What are the differences between MinGW, MinGW-w64 and MinGW-builds?

And which one should I use to compile c++ 11 source code with the Eclipse IDE on a Windows 8 machine?

  • MinGW-builds now has this note on their sourceforge page: "Projects joined MinGW-W64, and the new builds will be available on the MinGW-W64(sourceforge.net/projects/mingw-w64) site."
    – G. Stevens
    Oct 4, 2018 at 20:09

2 Answers 2


MinGW is a GCC-port for Windows. Not all of the Windows API is supported (but for many programs the supported stuff is sufficient) and it´s only for 32bit-Programs (which often can run on 64bit-Windows too, but some can´t, and you can´t compile them as 64bit).

MinGW-w64 is a improved version which supports both 32bit and 64bit, and some more of the WinAPI (still not all, because thats much work, but more than MinGW).

MinGW-w64 only provides their source code, but no binaries to "just use" the compiler.

MinGW-builds is a somewhat separate project to provide binaries in the most useful configurations. To get a specialized build of MinGW-w64, manual compiling is still possible.

Using the MinGW-builds self-installer is the easiest way, if nothing unusual is needed. Also see here for help with the self-installer.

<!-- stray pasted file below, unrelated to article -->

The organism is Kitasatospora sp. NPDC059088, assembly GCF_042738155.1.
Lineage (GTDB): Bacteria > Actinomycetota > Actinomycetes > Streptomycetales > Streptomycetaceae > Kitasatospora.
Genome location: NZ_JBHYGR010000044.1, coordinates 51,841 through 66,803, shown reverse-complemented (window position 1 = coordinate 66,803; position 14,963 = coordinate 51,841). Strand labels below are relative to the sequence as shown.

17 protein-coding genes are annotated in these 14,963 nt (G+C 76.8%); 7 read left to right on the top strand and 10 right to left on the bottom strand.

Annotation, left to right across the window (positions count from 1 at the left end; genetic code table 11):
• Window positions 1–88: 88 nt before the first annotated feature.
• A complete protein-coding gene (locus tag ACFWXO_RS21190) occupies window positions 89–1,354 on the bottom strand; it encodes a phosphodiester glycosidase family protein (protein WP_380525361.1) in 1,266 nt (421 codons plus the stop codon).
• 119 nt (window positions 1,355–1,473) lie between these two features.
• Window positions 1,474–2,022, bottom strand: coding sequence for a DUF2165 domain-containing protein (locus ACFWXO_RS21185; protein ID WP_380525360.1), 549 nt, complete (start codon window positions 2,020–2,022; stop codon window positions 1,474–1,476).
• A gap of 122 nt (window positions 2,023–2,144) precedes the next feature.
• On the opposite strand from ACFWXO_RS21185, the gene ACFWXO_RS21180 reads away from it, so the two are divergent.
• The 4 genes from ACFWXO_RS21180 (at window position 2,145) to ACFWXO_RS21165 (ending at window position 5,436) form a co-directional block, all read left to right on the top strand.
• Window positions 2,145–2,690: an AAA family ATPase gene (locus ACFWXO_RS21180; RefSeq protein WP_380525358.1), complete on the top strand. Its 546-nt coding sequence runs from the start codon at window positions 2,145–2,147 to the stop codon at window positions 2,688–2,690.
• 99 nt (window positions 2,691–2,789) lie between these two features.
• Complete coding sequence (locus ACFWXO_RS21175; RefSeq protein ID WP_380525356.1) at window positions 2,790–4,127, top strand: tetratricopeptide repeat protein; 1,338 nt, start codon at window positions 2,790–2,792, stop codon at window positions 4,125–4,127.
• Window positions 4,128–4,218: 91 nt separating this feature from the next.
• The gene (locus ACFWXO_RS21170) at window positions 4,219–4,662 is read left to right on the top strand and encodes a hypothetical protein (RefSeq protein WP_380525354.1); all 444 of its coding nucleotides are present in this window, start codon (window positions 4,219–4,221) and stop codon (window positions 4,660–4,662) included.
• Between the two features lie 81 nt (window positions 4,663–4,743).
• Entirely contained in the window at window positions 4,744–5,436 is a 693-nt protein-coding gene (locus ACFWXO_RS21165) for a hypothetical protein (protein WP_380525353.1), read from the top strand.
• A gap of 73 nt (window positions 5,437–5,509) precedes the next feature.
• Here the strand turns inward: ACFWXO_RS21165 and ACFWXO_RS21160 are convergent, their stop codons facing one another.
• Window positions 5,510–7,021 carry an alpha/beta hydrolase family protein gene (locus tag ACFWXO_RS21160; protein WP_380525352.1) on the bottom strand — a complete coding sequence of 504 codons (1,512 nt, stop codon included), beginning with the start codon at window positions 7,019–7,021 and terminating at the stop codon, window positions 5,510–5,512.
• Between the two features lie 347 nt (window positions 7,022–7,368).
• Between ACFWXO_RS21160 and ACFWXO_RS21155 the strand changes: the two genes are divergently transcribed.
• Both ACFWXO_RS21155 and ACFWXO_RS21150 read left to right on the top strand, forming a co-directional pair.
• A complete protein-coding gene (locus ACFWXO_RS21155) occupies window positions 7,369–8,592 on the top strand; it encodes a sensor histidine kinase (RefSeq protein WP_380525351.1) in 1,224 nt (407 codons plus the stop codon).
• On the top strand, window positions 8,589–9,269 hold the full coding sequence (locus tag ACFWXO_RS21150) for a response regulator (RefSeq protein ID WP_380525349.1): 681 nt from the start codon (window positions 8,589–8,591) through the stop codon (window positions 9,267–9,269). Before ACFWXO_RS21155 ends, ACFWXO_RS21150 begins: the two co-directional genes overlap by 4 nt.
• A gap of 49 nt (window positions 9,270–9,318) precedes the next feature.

Mingw compiles your code to Windows binaries that run under Windows.

Windows subsystem for Linux (WSL) makes Linux binaries. You can install other Linux programs under WSL, except if you need a graphical interface. You can access the Windows filesystem from WSL, but not vice versa.

Cygwin makes Windows binaries that can run under Windows outside the Cygwin shell, as long as you have the Cygwin DLL. This gives a Linux-like environment that is fully compatible with Windows.

  • 5
    "Mingw-w64 makes Linux binaries that cannot run in Windows outside the Mingw-w64 shell." No. Both the standalone MinGW[-w64] toolset and the one installed as part of MSYS[2] create native Windows binaries, which can run just fine outside the MinGW (or MSYS) shell. (Linking with -static helps with the DLLs not on the PATH, though, and e.g. with MSYS2, the msys-2.dll must also be reachable.)
    – Sz.
    Jul 31, 2019 at 22:01

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